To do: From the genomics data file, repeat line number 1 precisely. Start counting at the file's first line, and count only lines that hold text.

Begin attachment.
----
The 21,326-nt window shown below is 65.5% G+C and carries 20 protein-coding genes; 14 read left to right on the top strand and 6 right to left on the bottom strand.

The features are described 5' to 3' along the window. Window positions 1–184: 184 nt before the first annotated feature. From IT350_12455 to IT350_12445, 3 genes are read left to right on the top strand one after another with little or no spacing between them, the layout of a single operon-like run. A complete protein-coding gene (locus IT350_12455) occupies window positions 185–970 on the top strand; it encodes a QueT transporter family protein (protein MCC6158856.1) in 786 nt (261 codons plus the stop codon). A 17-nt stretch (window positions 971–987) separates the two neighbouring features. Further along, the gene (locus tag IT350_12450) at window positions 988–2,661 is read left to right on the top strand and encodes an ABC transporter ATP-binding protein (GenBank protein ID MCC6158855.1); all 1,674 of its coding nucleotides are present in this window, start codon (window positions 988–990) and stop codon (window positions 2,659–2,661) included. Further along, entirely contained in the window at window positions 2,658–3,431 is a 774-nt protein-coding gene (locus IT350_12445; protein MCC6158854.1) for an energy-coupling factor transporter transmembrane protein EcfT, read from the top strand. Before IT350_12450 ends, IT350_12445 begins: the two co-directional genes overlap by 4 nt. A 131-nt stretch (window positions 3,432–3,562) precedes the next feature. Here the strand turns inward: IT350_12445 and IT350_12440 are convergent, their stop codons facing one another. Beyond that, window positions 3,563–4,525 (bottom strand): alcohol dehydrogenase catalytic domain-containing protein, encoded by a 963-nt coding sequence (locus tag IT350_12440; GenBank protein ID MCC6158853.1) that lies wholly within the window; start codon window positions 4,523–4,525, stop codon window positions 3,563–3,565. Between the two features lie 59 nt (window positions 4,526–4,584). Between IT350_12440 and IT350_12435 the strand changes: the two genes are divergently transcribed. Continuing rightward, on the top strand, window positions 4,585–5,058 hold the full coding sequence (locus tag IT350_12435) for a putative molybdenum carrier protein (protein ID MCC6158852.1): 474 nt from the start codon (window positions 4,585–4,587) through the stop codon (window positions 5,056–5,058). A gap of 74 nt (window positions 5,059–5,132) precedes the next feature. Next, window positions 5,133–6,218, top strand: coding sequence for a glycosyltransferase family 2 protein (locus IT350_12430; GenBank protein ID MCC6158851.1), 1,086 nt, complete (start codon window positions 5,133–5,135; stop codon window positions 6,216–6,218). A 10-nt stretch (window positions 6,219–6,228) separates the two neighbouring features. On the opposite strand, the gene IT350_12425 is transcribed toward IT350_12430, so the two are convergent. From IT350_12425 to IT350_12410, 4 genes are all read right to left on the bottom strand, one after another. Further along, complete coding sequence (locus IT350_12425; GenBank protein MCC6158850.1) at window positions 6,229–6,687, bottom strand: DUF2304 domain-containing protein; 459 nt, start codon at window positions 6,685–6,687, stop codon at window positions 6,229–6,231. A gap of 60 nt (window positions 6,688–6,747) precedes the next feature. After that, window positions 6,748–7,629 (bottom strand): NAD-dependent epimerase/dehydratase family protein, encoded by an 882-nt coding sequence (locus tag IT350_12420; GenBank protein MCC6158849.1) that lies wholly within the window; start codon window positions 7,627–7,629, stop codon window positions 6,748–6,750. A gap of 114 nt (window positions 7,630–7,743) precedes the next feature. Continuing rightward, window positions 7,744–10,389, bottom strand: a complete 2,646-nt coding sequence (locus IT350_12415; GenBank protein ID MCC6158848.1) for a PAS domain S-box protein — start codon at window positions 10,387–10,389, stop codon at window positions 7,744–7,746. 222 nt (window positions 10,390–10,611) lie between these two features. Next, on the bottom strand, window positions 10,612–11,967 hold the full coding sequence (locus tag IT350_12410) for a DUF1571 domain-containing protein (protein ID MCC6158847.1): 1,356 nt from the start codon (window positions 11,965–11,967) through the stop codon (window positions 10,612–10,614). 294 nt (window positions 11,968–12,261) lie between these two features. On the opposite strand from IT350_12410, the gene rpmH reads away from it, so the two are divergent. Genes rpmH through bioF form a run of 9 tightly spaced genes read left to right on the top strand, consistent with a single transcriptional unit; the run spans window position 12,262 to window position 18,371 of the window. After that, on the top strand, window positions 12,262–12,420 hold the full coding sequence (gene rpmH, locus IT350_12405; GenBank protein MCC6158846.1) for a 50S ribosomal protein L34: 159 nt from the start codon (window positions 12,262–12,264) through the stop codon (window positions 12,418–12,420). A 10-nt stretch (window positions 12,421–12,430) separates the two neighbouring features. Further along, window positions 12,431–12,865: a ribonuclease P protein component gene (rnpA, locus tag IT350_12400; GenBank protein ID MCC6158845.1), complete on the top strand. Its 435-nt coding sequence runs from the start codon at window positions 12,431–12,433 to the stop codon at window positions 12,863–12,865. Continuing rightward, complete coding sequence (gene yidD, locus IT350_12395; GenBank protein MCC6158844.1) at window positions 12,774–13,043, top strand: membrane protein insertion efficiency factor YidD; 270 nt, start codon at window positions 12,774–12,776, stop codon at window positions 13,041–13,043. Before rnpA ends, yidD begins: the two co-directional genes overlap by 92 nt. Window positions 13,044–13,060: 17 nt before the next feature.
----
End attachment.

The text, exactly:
The 21,326-nt window shown below is 65.5% G+C and carries 20 protein-coding genes; 14 read left to right on the top strand and 6 right to left on the bottom strand.